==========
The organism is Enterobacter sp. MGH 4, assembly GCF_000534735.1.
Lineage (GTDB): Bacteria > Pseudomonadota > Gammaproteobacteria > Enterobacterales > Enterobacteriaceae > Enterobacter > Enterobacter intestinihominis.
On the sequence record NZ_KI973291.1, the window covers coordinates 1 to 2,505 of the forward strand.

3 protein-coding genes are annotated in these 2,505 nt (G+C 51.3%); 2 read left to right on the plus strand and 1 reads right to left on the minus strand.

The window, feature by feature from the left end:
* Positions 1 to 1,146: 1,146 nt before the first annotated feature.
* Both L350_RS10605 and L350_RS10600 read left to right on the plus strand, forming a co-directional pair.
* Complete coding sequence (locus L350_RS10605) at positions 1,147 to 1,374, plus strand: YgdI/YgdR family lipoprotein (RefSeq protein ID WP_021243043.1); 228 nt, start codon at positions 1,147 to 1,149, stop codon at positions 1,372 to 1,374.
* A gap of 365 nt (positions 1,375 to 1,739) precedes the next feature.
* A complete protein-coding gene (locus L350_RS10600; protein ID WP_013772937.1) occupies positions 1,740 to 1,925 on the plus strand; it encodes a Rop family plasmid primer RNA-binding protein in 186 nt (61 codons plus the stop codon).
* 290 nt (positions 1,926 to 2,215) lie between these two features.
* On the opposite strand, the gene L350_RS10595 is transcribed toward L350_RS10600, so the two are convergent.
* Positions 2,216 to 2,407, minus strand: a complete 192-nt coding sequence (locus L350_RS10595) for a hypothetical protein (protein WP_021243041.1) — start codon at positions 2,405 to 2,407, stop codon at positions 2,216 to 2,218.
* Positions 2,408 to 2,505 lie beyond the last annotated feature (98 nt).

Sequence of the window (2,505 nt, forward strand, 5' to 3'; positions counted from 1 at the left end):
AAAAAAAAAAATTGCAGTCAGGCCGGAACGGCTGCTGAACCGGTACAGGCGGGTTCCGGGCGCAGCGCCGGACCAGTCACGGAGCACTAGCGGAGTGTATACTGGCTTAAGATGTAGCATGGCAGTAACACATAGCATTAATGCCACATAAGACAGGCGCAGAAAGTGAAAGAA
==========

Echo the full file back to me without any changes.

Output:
The organism is Enterobacter sp. MGH 4, assembly GCF_000534735.1.
Lineage (GTDB): Bacteria > Pseudomonadota > Gammaproteobacteria > Enterobacterales > Enterobacteriaceae > Enterobacter > Enterobacter intestinihominis.
On the sequence record NZ_KI973291.1, the window covers coordinates 1 to 2,505 of the forward strand.

3 protein-coding genes are annotated in these 2,505 nt (G+C 51.3%); 2 read left to right on the plus strand and 1 reads right to left on the minus strand.

The window, feature by feature from the left end:
* Positions 1 to 1,146: 1,146 nt before the first annotated feature.
* Both L350_RS10605 and L350_RS10600 read left to right on the plus strand, forming a co-directional pair.
* Complete coding sequence (locus L350_RS10605) at positions 1,147 to 1,374, plus strand: YgdI/YgdR family lipoprotein (RefSeq protein ID WP_021243043.1); 228 nt, start codon at positions 1,147 to 1,149, stop codon at positions 1,372 to 1,374.
* A gap of 365 nt (positions 1,375 to 1,739) precedes the next feature.
* A complete protein-coding gene (locus L350_RS10600; protein ID WP_013772937.1) occupies positions 1,740 to 1,925 on the plus strand; it encodes a Rop family plasmid primer RNA-binding protein in 186 nt (61 codons plus the stop codon).
* 290 nt (positions 1,926 to 2,215) lie between these two features.
* On the opposite strand, the gene L350_RS10595 is transcribed toward L350_RS10600, so the two are convergent.
* Positions 2,216 to 2,407, minus strand: a complete 192-nt coding sequence (locus L350_RS10595) for a hypothetical protein (protein WP_021243041.1) — start codon at positions 2,405 to 2,407, stop codon at positions 2,216 to 2,218.
* Positions 2,408 to 2,505 lie beyond the last annotated feature (98 nt).

Sequence of the window (2,505 nt, forward strand, 5' to 3'; positions counted from 1 at the left end):
AAAAAAAAAAATTGCAGTCAGGCCGGAACGGCTGCTGAACCGGTACAGGCGGGTTCCGGGCGCAGCGCCGGACCAGTCACGGAGCACTAGCGGAGTGTATACTGGCTTAAGATGTAGCATGGCAGTAACACATAGCATTAATGCCACATAAGACAGGCGCAGAAAGTGAAAGAA